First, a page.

Is there a time when it is acceptable to publish overheard comments?
Friday’s Pardon the Interruption show on ESPN brought up a nifty tie in to my daily discourse of the future of journalism.
In response to K.G.’s alleged unacceptable taunting on the basketball court, Tony Kornheiser remarked the “new reality” is that nothing is off the record.
Think YouTube celebrity rants and all manner of minutiae published on blogs and social networks that would have previously been private.
Co-host Michael Wilbon’s response was an anecdote. He has, in the recent past, sat behind NBA benches with his press pass and overheard players say things that they probably wouldn’t expect to show up in the Washington Post the next morning. Wilbon said he didn’t report those exchanges, or if they were funny, he would approach the player to clear the idea with him.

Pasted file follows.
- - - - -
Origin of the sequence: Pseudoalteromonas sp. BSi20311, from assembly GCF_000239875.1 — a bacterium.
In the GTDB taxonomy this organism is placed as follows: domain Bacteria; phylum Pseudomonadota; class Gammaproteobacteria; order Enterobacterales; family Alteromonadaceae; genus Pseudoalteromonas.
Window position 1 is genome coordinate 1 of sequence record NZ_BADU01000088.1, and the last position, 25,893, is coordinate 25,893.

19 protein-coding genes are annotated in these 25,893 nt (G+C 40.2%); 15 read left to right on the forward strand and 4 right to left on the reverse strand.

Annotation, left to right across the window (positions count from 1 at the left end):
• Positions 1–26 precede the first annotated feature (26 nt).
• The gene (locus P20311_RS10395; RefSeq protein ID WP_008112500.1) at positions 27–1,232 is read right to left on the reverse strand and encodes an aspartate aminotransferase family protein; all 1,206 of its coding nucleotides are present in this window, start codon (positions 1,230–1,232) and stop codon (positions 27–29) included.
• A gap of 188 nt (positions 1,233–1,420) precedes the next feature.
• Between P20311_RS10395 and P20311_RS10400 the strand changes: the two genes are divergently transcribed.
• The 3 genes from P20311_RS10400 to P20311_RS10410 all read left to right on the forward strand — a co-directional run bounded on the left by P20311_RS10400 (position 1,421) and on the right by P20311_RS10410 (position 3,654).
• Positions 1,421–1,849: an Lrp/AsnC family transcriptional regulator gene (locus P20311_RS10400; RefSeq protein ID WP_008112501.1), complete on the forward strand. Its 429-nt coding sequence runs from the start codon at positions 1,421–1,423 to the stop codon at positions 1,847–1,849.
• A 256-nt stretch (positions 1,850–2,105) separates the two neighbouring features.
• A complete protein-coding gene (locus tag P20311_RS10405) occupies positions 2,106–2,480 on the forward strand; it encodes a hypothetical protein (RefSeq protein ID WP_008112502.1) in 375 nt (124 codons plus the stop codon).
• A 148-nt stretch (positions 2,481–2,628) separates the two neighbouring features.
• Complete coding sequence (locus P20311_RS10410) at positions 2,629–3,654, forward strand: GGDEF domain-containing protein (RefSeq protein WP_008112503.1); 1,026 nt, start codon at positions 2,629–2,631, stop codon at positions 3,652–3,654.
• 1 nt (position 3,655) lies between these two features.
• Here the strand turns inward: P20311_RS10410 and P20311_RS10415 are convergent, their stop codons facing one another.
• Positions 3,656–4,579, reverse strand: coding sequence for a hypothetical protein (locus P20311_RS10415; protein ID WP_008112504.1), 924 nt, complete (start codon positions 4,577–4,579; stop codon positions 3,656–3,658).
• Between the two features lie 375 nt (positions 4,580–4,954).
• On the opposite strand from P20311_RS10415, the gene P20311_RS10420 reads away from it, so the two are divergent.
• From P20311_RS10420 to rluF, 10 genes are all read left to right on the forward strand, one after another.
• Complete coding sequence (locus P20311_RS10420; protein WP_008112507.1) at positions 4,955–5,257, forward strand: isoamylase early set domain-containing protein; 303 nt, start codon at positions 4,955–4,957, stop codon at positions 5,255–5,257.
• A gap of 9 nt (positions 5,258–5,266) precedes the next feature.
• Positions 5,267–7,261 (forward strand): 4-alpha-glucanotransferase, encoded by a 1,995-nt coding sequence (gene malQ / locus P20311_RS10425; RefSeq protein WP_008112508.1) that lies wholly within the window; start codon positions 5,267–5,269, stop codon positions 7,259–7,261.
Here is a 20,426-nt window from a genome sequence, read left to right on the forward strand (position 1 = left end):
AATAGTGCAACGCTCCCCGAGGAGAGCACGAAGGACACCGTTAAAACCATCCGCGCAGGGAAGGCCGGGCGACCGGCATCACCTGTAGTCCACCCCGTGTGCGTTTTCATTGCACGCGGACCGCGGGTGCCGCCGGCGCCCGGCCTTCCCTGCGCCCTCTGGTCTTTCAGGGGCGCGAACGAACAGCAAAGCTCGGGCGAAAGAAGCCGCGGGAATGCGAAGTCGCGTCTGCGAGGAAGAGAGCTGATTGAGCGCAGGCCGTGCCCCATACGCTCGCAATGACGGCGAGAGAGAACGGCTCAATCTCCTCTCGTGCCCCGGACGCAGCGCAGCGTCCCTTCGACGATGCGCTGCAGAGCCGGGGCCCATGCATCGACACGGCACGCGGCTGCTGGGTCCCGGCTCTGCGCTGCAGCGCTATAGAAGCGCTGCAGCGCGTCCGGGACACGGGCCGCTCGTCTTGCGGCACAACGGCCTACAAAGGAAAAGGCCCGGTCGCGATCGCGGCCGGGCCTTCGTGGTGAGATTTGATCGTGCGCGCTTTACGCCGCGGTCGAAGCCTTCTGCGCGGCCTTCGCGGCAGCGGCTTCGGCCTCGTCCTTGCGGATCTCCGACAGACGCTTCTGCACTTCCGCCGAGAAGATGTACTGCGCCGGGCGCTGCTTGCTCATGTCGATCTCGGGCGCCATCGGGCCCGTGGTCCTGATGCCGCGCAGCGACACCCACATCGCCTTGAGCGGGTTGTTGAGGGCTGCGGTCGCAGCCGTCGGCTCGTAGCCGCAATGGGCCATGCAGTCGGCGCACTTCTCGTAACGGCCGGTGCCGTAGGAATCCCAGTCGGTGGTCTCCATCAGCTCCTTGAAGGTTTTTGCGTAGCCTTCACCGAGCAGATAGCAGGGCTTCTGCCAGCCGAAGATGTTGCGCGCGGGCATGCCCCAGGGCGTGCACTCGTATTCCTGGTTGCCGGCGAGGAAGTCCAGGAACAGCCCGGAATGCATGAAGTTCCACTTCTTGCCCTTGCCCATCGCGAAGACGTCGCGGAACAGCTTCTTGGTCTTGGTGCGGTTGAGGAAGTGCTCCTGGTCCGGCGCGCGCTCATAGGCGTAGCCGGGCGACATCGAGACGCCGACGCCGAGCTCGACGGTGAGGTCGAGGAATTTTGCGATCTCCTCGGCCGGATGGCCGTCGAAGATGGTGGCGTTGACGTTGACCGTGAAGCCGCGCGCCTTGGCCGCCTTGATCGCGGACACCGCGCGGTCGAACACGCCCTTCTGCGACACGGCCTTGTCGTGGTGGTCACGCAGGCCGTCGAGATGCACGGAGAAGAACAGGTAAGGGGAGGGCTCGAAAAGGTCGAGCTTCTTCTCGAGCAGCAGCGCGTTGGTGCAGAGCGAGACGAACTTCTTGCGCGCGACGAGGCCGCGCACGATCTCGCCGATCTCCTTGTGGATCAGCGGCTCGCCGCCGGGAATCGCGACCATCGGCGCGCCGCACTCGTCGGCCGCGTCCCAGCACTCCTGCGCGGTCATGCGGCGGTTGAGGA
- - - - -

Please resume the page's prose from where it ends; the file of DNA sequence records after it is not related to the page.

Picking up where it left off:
The question that wasn’t directly brought up is the existence of a line that could or should be crossed.
Or are we to a point in our society where there is a total lack of any definitive boundary between public and private affairs, especially concerning sports stars or celebrities?